And of course I’m not downplaying the scenic location. Always love the view when I walk into a room here. The hotel consists of two wings at right angles to the main block and has been designed so that each room has a view of the water, some towards the town and port, some straight out across the bay and some over the fishing harbour and James Fort. Besides, the hotel is just a few minutes walk from the lively town centre with its restaurants (including the Michelin starred Bastion), boutiques, bars, and bookshops. It is the gateway to West Cork and also the first (or last) stop on the Wild Atlantic Way.
Lots to visit here, most notably Charlesfort. But don’t forget the wine museum in the smaller Desmond Castle. One of the new attractions is the Old Head Signal Tower and Lusitania Museum, a community effort alongside the famous Old Head. Good stories here and also splendid views over the ocean and the land, especially over the Old Head itself.

Usually, Hal and company arrange a bit of sun, but this time the December evening was uncompromising though at least it stayed dry on our short walk to and from the fabulous Finns Table for dinner. On check-in we were happy to hear we had been upgraded. Needless to say we enjoyed our stay in the Ringrone Suite with its extra space and facilities (including your own Nespresso machine). No problem catching up on the internet with a faultless Wi-Fi connection.
The Trident's Foredeck Bar for fair-weather sailors and sippers

Supporting local
The smallest rooms (and they are not really small at all) are the Superior. These have just a shower but no bath. But  they share much the same outstanding decor as the others, the colours of the fabrics and the walls, all calm and soothing. While walking along the corridors, I am always struck by the restful colour combination, mainly white and grey on the walls, blue and grey in the carpet, and a little extra colour in the curtains. All very peaceful throughout.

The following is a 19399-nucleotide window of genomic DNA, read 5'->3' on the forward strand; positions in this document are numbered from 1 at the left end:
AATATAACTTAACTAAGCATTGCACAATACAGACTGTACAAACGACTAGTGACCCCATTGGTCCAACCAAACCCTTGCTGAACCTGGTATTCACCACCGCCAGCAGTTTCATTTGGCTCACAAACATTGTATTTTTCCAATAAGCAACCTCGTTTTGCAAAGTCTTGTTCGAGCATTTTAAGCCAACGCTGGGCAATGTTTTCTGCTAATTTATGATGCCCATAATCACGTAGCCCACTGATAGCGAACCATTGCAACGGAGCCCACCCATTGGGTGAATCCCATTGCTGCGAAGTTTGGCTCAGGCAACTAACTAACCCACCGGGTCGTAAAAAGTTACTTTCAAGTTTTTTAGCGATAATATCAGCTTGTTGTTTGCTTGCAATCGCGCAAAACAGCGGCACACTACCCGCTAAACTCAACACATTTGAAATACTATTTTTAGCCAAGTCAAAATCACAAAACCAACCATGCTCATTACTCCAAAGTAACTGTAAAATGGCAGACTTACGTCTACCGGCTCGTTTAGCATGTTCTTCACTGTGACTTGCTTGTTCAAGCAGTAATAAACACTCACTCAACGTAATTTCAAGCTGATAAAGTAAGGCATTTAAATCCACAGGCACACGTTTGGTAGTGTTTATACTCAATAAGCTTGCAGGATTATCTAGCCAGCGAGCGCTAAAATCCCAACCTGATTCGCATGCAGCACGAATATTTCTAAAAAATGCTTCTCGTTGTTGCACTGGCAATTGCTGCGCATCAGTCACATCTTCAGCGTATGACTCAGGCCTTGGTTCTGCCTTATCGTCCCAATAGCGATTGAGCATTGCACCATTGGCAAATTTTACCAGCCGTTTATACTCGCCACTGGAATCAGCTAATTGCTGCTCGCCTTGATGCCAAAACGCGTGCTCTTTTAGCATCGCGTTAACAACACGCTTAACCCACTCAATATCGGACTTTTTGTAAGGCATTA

In all there are 75 refurbished bedrooms including an executive wing comprising 30 rooms and a penthouse floor of 9 luxury suites, all with breathtaking views. The hotel has a private marina, onsite parking and a wide range of state of the art facilities for conferences and is an unforgettable venue for family occasions.

How about a pre-dinner drink? Just stroll down to the Wharf Bar and take your pick. It is here that most of the daily dining, including dinner, takes place. There is excellent service here too by the way. The bar has a nautical feel – designed by local yacht designer, Rob Jacob, to resemble elements of an old sailing ship; it is complete with portholes, decking, vaulted panel & beam ceiling and rope-wound galleon masts. It is a friendly informal place and as well as eating and drinking, you’ll have the chance to watch golf or football in one or two corners.
Nearby Sandycove

Evening view from the restaurant
We have enjoyed a few dinners in the main restaurant, Pier 1, where you’ll see boats and even a ship or two just outside. Don’t forget to study the collection of Knuttle on the walls. It is also where’ll you’ll take breakfast. They lay on quite a spread here, with real cheese (Gubbeen, Carrigaline for example) and ham included. Loads of fruit too, plus breads and cereals. And a choice of hot dishes of course, including the full Irish (and any variation you wish) and a fish option. I choose the pancakes on this occasion and certainly enjoyed them while CL tucked into her Eggs Benedict (eggs and bacon from local producers).

And if the manager has missed you when checking in, you’ll almost certainly see him at Pier One for breakfast. Here he moves around and chats to everyone and anyone, wondering how they got on the day before, their plans for the day ahead, and if he can help! You don’t see that level of service in too many places!

Saturday, June 8, 2019

See Unusual Fish on the Celtic Explorer at Seafest

See Unusual Fish on the Celtic Explorer at Seafest
Full programme here
This is an Orange Roughy, a deep water fish that is now more popular with consumers since he got a change of name.
Previous name was Slimehead! It is a bottom living species.

This Bearfish, pictured also with the Roughy above, is common in the
Eastern Atlantic. Normal length is about 13cm.

This is a Ray. Fishmonger Pat O'Connell: Ray wing is a really economical fish choice and delivers a good quantity of meat which is easily accessed. 

The red mullet is common in the Eastern Atlantic, including around Ireland.

Look at the teeth on this fellow. No wonder it is called the Rabbit fish. The teeth and the big eyes (below) help its survival
in the dark deep ocean. The proper name is Chimaera and it is found in the north eastern Atlantic at anything
 from 40 metres down to over 1,600.

This is the Red Gurnard. There are two types; the Tub Gurnard is pictured below.